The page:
Imports on Major Commodities Falls Back due to Tighter Measures in Credit
Chinese imports of major commodities has fallen in May compared to the previous months, as customs data showed that companies are scaling back orders after robust shipments in the previous months has created a overhang on supplies. Plus falling product prices at the back of a sluggish demand also led to the loss making companies to reduce orders from steel mills and crushers while an increase in scrutiny on commodities financing along with tighter credit also weighed on import demand.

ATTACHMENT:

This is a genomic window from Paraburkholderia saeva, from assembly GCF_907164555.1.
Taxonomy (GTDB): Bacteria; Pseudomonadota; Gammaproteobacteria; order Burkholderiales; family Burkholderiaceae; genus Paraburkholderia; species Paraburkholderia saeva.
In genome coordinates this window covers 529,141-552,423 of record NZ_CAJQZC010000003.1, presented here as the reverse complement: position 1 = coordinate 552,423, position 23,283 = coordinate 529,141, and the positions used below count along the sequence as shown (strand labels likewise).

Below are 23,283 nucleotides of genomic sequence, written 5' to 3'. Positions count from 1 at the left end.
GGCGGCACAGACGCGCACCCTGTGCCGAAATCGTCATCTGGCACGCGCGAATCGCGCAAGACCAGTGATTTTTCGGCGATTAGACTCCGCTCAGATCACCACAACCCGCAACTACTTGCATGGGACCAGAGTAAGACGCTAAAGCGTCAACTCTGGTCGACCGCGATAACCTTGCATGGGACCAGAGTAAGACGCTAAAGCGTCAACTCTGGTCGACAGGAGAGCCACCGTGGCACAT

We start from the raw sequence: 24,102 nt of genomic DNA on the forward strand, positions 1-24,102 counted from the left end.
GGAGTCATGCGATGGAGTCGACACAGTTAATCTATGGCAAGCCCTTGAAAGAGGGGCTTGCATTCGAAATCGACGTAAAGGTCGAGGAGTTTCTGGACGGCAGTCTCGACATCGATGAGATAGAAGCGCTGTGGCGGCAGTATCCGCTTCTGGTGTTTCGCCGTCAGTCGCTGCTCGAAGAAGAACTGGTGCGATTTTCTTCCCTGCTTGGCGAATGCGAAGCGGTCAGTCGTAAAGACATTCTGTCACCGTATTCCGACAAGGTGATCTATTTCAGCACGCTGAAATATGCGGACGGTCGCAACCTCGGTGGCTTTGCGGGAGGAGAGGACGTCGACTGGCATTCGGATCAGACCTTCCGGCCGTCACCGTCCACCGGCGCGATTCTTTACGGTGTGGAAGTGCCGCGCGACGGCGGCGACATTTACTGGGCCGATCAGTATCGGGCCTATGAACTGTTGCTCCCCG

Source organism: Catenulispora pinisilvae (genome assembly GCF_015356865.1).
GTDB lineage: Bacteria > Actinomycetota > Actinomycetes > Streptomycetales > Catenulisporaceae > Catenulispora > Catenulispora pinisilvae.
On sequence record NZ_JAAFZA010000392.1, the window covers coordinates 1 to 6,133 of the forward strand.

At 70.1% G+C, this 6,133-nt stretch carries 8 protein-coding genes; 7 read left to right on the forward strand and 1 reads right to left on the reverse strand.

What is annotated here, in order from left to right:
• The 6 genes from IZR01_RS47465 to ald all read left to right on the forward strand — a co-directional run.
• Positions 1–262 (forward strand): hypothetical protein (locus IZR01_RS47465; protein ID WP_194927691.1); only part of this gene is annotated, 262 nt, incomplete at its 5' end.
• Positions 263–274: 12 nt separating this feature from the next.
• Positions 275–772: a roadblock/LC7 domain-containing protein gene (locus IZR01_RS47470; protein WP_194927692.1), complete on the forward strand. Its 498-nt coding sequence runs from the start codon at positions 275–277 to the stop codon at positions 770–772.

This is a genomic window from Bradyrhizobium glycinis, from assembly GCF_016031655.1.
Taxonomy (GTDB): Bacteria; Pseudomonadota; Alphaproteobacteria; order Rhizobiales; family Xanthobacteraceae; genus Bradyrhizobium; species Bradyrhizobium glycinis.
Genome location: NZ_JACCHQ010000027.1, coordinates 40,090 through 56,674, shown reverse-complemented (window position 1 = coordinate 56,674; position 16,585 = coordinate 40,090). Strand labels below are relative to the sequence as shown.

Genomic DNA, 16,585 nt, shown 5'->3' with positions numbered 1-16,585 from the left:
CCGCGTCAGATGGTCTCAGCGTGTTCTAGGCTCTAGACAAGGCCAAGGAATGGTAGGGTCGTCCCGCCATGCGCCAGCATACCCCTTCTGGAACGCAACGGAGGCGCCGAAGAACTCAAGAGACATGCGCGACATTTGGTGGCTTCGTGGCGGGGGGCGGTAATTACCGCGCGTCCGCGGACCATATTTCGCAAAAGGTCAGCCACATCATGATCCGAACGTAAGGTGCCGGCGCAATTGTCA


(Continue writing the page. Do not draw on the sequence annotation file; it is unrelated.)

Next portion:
Crude imports has fallen more than 9 percent compared to the record high in April, coal, copper and iron ore also fell as these commodities were hit by higher overseas prices. furthermore a strict bank requirement in issuing trade loans dented import orders and high stocks and a poor import arbitrage kept buyers away.
China is one of the world’s largest energy consumer has imported 26 million tons of around 6 million barrels of crude oil in May which bring the total amount of shipment in the first five months of this year of 128 million tons. Copper imports fell 15 percent from a month ago including imports from refined, alloy and semi finished copper products. iron ore imports is stand at 77 million tons 7.2 percent down from May.